Do Bees Really Have Knees?

Do Bees Really Have Knees?

We Investigate.

Hello Is it Knee You're Looking ForBees—do they have knees? What started as a light-hearted Google search quickly morphed into a serious exploration of a deeply philosophical question that may, in fact, be unanswerable. It should be noted from the outset that the author is neither an entomologist nor a person with any specialized knowledge of human anatomy—take what follows with a grain of salt.

Before going any further, a few terms must be defined.

Defining Our Terms
For the purposes of this discussion, bee” shall be used as an umbrella term to refer to the countless variety of yellow-and-black-striped insects belonging to the order Hymenoptera. “Knee” shall refer to the joint between the thigh and lower leg that enables articulation between the femur and the tibia.

Insect Legs: A Primer

A diagram showing legs of the insect order hymenopteraLike all insects, bees, wasps, and yellowjackets have three pairs of legs. Each leg is comprised of five main parts connected by hinge joints: the coxa, trochanter, femur, tibia, and tarsus. Fans of seafood may find the adjacent diagram familiar and strangely appetizing, due to the fact that crabs share many anatomical features with their distant insect cousins.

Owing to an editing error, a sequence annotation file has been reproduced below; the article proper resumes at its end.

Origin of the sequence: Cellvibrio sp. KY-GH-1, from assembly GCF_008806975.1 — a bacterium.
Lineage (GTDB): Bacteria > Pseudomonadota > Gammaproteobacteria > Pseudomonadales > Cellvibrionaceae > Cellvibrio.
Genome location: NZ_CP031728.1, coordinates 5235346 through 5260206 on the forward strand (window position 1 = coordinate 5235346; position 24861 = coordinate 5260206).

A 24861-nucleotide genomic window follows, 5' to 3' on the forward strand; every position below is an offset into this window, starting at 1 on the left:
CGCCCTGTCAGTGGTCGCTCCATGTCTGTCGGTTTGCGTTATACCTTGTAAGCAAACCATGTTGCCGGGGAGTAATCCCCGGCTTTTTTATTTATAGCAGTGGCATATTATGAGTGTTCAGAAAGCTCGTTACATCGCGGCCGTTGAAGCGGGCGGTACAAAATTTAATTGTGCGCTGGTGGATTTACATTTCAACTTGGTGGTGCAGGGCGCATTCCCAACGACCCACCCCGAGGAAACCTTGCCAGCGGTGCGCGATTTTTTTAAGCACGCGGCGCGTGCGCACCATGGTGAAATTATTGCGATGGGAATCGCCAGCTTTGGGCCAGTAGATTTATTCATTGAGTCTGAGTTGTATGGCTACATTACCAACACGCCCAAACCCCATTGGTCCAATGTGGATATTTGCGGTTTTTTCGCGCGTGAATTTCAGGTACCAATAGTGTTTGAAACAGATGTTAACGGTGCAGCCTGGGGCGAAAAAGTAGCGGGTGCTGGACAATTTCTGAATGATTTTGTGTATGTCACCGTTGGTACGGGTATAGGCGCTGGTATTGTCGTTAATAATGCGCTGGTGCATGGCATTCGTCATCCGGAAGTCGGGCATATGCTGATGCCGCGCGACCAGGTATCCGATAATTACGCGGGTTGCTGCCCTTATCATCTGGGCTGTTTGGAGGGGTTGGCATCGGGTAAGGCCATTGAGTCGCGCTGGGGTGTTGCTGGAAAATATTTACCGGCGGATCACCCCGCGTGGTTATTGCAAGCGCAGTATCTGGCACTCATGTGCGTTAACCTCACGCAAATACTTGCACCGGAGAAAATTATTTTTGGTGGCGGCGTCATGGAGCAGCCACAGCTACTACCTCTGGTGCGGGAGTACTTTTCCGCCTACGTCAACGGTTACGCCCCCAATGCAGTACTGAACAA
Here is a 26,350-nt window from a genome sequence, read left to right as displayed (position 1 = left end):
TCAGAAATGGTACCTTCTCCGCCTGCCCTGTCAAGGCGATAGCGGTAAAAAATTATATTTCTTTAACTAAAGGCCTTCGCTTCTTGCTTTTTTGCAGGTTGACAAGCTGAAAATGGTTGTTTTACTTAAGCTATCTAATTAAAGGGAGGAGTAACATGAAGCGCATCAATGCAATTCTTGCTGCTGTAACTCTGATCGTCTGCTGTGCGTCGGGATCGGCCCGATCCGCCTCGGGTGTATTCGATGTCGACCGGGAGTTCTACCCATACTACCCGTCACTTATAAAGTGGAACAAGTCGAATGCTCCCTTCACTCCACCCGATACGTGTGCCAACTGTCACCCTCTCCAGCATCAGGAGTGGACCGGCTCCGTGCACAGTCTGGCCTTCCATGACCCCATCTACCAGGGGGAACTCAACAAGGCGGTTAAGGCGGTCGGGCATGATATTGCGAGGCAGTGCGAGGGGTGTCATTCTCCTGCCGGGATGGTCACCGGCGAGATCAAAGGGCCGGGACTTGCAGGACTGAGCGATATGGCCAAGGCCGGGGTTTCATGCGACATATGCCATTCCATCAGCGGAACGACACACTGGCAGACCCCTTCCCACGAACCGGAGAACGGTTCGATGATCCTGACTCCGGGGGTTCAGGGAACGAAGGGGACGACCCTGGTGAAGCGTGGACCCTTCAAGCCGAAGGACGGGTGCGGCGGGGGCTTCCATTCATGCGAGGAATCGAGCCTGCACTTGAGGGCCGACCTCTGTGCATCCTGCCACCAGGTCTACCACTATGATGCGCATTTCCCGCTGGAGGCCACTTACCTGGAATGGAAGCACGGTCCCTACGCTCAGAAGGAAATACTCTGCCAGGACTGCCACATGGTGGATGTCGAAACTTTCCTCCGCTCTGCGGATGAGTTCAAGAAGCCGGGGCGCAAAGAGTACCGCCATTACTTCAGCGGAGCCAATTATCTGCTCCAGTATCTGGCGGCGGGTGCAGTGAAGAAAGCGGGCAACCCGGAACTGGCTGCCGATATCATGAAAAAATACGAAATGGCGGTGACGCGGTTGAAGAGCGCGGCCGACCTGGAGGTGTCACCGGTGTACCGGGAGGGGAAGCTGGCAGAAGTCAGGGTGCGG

Proponents of the Bees-Have-Knees Camp will point to the presence of a femur, tibia, and an articulating joint between the two as a strong piece of evidence in support of their conviction. But is it a knee?

No Cap, No Knee?

An Ostrich

A key feature missing from the intersection of a bee’s femur and tibia is the patella—known by many as the knee cap. The patella serves as a point of attachment for some of the ligaments and tendons that transfer muscular contraction into movement and make knees fragile and prone to injury.

 The patella is present in all placental mammals (and apparently some frogs) but conspicuously absent in marsupials, most reptiles, and many birds (a notable exception being the ostrich—look at those gams!). This begs the question: is a knee without a cap truly a knee?

An Unsatisfying Conclusion

Answering this question in any satisfactory way seems to hinge (pun intended) upon how you choose to define the knee. Is it just a convenient label to describe the many components of a complicated joint? Or should we prioritize a joint’s function over the sum of its parts? When Mr. C the Slide Man calls for “hands on your knees, hands on your knees” during the Cha Cha Slide, who is allowed to participate?

For the patellar supremacists among us, calling the primitive hinge between a bee’s femur and tibia a knee makes a mockery of one of the human body’s most complex and delicate structures. For those of us with a more flexible semantic framework, a little articulation between a femur and a tibia might be all you knee-d. 

Note: We know. The insect pictured in the header of this blog is a yellowjacket, not a bee.  Don't @ me.